Parents looking at schools often ask why Friends School of Minnesota has mixed-age classrooms. In short, we believe that mixed-age classrooms room build community – which is a core Quaker value and a foundation of progressive education. Learning to work with people of different ages and abilities is what life is all about. Classrooms are great places to start.
A mixed-age classroom:
- builds community. Cooperative, community learning flourishes in mixed-age, multi-ability classrooms.There is less competition and a greater feeling of family.
- lets students be well known. Teachers get to know each student’s strengths and challenges more deeply than they can in a single year – leading to better informed and more effective teaching strategies.
- saves time. Teachers spend less time each new school year getting to know their new class as they already know half of their students. Classroom routines are modeled by the older students and so are quickly mastered by the new students. This means more time for higher level learning.
- lets kids work at their own level. Mixed-age classes give students broader academic opportunities.
“The students accept each other’s learning strengths and challenges. They seem to understand that learning is an individual process and they don’t label information as limited to third or fourth grade. In the two year classroom, many of the students learn from and are inspired by other student’s explorations. They have the time to really delve into a particular subject over the two years. I love it!” – Kak, Third-Fourth Grade Teacher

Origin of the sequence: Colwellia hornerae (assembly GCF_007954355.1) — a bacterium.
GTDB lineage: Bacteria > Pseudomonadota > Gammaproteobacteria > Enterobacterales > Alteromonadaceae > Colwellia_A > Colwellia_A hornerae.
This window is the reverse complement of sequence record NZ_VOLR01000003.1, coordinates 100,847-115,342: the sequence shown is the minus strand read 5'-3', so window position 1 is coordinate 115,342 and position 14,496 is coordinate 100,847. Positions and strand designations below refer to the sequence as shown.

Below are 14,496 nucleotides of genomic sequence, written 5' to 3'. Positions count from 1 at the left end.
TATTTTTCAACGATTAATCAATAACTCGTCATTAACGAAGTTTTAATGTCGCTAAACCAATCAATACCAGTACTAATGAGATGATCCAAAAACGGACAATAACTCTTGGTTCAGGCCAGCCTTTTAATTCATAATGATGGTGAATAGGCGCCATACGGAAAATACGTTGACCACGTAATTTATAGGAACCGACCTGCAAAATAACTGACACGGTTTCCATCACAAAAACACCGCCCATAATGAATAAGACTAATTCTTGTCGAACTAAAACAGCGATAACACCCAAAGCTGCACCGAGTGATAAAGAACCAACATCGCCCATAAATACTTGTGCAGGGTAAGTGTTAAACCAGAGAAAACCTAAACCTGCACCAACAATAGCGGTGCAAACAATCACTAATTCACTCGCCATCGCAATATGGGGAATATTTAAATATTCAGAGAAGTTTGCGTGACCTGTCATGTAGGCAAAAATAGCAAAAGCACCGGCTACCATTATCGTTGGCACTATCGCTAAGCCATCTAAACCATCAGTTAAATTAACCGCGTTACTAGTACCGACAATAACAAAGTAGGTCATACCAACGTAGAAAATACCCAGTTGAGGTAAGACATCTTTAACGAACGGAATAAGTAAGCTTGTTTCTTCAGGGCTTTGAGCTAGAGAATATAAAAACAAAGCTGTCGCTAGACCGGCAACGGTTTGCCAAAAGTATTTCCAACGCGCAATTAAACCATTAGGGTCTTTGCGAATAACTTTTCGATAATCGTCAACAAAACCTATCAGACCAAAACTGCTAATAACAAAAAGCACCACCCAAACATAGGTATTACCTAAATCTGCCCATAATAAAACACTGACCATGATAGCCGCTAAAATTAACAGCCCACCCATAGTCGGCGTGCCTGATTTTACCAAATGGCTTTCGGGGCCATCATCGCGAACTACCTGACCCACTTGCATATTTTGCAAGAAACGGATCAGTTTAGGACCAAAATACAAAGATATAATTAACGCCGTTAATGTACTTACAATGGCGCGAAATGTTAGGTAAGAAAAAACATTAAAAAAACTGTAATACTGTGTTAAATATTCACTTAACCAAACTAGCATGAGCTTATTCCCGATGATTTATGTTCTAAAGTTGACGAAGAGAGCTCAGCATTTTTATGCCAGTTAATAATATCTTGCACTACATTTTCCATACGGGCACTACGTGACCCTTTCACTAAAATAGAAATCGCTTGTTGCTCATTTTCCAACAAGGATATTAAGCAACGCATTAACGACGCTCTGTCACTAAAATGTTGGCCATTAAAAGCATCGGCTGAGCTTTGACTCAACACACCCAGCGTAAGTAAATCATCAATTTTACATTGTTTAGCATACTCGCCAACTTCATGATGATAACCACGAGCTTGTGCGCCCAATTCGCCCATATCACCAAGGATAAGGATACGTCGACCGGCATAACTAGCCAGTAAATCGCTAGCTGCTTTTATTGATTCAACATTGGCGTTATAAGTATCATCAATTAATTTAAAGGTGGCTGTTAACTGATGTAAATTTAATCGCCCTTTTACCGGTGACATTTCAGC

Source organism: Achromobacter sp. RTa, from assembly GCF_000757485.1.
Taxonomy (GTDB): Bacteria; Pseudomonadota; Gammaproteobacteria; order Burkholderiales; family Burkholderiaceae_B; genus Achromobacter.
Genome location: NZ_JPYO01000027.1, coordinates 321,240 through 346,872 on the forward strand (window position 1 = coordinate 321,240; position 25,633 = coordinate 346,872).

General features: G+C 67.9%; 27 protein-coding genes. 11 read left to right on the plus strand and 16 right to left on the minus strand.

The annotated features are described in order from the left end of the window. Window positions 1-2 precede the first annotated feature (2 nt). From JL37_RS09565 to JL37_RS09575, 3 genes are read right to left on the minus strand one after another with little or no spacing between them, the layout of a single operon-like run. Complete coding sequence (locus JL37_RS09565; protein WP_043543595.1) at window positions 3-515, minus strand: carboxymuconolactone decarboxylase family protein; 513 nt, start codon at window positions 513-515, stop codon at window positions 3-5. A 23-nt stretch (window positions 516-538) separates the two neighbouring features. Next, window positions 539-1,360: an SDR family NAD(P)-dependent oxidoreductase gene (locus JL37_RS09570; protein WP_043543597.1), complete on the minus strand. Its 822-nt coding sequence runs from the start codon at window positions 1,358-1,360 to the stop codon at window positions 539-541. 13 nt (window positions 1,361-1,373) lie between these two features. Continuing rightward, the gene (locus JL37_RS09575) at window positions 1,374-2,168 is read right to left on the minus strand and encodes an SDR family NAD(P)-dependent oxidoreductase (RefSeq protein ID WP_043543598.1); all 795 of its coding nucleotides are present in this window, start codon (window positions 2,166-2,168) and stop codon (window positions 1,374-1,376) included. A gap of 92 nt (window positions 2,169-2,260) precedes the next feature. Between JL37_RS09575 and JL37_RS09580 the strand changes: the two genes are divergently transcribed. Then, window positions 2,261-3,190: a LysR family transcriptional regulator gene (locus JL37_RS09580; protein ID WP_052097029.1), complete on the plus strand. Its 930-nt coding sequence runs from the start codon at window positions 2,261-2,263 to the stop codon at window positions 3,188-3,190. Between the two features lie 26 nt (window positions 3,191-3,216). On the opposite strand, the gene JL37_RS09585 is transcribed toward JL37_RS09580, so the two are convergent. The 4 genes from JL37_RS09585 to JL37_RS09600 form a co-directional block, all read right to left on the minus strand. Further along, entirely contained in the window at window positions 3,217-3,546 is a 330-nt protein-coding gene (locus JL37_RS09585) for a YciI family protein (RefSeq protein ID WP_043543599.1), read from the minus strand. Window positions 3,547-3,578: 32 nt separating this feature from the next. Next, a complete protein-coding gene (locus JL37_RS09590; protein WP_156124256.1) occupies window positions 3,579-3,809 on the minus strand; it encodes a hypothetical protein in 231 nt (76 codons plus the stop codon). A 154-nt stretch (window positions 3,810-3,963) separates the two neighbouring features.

- lets kids be leaders and mentors. Older students learn a lot from helping, teaching and nurturing younger children.
“My second graders enjoy being the older children in the class and are always willing to help the first graders when they need it, and doing so helps strengthen their own skills and understanding.” – Janet, First-Second Grade Teacher
- lets students stretch and accomplish more. Younger children observe and join in more complex activities with their older peers.
- provides larger peer groups. In a small school like FSM, having mixed-age classrooms expands the number of classrooms we have, allowing children to branch out socially.
How does Friends School of Minnesota mix classrooms?
- After kindergarten, FSM lower school classrooms have balanced numbers of first-second and third-fourth graders.
- Middle school humanities and specialists classes (art, music, phy ed and Spanish) are fifth-sixth and seventh-eighth grade combinations.
- Middle school advisories are small groups of fifth-eighth graders.
- Note: Kindergarten is single age (everyone is five by Sept. 1).
- Note: Math is taught in single-grade classes K-8th grade – as is middle school science.